Few people have their legacy endure and grow years after they no longer can do what made them famous, or are even alive. Ted Williams is such a man; one of the greatest players in baseball history, a pilot in two wars, a fisherman, and a salesman. Williams was more than just number 9 for the Boston Red Sox. In Leigh Montville‘s book Ted Williams: The Biography of an American Hero, he explores the man for good or for bad. Montville chronicles the ups and the downs of Williams’ life in a way that you can see the man, but his faults are not just glossed over. His determination and drive for perfection at the plate, in the air, or while fishing are what made him great. However, the same traits that led Williams to be great also meant he struggled in his personal life to find stability. His multiple marriages and his distant relationship with his children show the rough human side of Williams. Many baseball players, especially in the era in which Williams played had a clean cut public face. His fights with the sports columnist, the Knights of the Keyboard as Williams called them, are legendary, but they also tinted how the fans, especially those in Boston saw and felt about Williams. He did not necessarily have the perfect image like Joe DiMaggio, but Ted Williams was Ted Williams. Regardless of what you think of the man or the ball player, it is difficult to begrudge Williams on some level for being true to himself even when his actions and opinions were in the extreme minority.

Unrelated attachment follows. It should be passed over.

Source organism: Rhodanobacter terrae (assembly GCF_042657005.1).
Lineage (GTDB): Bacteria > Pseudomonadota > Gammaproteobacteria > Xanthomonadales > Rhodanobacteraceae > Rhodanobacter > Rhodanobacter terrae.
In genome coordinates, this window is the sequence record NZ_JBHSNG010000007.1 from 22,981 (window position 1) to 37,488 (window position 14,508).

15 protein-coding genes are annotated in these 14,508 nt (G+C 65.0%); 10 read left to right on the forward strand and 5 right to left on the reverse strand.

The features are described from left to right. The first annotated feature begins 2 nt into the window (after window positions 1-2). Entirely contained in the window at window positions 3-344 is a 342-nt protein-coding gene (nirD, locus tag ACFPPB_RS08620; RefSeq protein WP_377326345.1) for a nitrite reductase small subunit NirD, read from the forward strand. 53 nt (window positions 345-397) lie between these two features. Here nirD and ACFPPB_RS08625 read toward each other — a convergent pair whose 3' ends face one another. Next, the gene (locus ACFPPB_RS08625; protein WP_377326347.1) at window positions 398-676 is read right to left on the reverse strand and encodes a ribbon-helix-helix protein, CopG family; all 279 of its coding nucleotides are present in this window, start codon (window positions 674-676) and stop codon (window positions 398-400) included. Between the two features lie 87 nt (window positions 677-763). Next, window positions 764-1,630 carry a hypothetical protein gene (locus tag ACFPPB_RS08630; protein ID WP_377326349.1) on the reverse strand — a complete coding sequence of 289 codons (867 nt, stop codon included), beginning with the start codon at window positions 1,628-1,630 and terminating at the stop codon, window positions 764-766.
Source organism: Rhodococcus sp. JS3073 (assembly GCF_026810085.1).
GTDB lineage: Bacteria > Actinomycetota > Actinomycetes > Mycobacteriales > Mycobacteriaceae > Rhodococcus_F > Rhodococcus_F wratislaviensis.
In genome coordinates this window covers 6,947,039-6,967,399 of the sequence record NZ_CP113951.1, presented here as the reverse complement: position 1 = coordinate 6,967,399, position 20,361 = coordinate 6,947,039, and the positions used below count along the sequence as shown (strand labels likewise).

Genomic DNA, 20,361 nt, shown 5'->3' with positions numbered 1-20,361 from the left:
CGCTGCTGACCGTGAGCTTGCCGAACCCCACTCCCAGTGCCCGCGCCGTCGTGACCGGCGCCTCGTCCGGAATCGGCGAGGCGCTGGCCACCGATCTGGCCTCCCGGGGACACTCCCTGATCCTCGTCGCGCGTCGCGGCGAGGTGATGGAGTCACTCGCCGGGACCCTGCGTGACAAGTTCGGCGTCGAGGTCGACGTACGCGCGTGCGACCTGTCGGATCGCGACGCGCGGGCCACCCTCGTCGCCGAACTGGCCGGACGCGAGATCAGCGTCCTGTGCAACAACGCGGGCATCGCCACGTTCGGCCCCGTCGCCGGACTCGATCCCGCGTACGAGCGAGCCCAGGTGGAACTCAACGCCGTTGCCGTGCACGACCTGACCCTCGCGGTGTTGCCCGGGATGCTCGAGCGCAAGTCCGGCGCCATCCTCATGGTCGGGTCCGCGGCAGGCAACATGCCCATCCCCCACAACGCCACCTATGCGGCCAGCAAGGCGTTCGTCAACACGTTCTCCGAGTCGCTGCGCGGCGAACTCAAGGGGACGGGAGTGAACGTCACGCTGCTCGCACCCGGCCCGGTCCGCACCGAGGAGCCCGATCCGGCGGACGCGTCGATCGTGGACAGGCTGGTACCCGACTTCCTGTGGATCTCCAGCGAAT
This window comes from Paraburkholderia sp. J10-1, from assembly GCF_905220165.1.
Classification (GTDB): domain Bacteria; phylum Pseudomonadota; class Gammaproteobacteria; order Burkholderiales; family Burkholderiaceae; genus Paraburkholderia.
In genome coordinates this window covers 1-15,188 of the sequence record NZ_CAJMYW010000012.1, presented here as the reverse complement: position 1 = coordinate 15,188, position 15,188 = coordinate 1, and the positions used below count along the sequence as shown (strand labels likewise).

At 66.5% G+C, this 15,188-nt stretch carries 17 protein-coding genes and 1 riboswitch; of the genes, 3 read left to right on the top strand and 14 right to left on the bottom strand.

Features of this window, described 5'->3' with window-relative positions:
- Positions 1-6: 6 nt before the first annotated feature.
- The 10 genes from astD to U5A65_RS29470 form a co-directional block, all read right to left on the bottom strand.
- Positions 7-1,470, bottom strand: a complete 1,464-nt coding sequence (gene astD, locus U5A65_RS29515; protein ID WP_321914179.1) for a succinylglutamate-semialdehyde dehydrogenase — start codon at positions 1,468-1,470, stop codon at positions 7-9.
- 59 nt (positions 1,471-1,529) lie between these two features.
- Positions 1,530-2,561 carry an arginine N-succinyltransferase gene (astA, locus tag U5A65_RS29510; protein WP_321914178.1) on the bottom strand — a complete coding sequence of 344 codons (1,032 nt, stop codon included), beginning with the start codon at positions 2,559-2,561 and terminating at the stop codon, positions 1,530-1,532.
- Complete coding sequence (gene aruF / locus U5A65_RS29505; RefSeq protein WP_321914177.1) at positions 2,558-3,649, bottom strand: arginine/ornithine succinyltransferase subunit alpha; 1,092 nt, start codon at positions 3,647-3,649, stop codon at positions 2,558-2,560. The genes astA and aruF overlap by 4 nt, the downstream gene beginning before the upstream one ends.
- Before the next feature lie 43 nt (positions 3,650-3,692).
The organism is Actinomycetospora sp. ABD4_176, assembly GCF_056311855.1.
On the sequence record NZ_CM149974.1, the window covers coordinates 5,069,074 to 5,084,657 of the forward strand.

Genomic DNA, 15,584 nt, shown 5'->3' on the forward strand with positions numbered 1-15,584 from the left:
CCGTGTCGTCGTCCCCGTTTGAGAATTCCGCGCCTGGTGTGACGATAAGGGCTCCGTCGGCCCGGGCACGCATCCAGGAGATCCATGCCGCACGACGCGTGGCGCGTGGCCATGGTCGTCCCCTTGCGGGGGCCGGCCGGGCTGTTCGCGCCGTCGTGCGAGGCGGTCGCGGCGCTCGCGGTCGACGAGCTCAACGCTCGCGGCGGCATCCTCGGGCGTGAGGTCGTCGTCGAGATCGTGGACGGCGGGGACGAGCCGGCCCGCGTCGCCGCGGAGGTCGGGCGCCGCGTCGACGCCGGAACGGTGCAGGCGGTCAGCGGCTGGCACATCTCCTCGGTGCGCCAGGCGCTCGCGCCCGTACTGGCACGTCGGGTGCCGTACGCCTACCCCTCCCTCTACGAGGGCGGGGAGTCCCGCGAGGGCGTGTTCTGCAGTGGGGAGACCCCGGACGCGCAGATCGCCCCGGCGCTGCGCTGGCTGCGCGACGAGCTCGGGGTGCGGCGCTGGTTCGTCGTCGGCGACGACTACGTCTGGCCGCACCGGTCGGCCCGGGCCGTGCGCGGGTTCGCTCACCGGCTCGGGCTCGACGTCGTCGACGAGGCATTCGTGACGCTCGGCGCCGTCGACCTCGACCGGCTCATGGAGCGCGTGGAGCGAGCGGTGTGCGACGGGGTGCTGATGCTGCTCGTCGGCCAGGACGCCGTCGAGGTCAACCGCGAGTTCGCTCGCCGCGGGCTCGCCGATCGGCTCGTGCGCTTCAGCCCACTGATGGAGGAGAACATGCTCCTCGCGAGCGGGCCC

The longer we continue to wait for the net player to hit .400, the more books like this are important because they allow us an inside view of what it is like to hit .400. The pressures to perform which the player places on himself are immense. The media scrutiny today would be infinitely larger than what Williams faced. Ted Williams laid the blue print for how to hit .400, and there are only a few players in each decade who can even hope to challenge for .400. The longer we wait for the next .400 hitter the less likely it seems we will see it again, much like someone challenging DiMaggio’s 56 game hitting streak.
Montville has done an excellent job of humanizing Ted Williams, especially for those of us who only have memories of Williams as an older man. The story of Williams’ life is almost like a radio broadcast as it is easy to listen to and it keeps you wanting just a little more. The book itself is an excellent read and is informative to those who are simply reading a book on an American original and to those who are diehard baseball fans. Striking this balance can be difficult, but Montville does it seamlessly. Ted Williams: The Biography of an American Hero by Leigh Montville is a must read for any baseball fan who wants to understand the man who continues to help definite the game.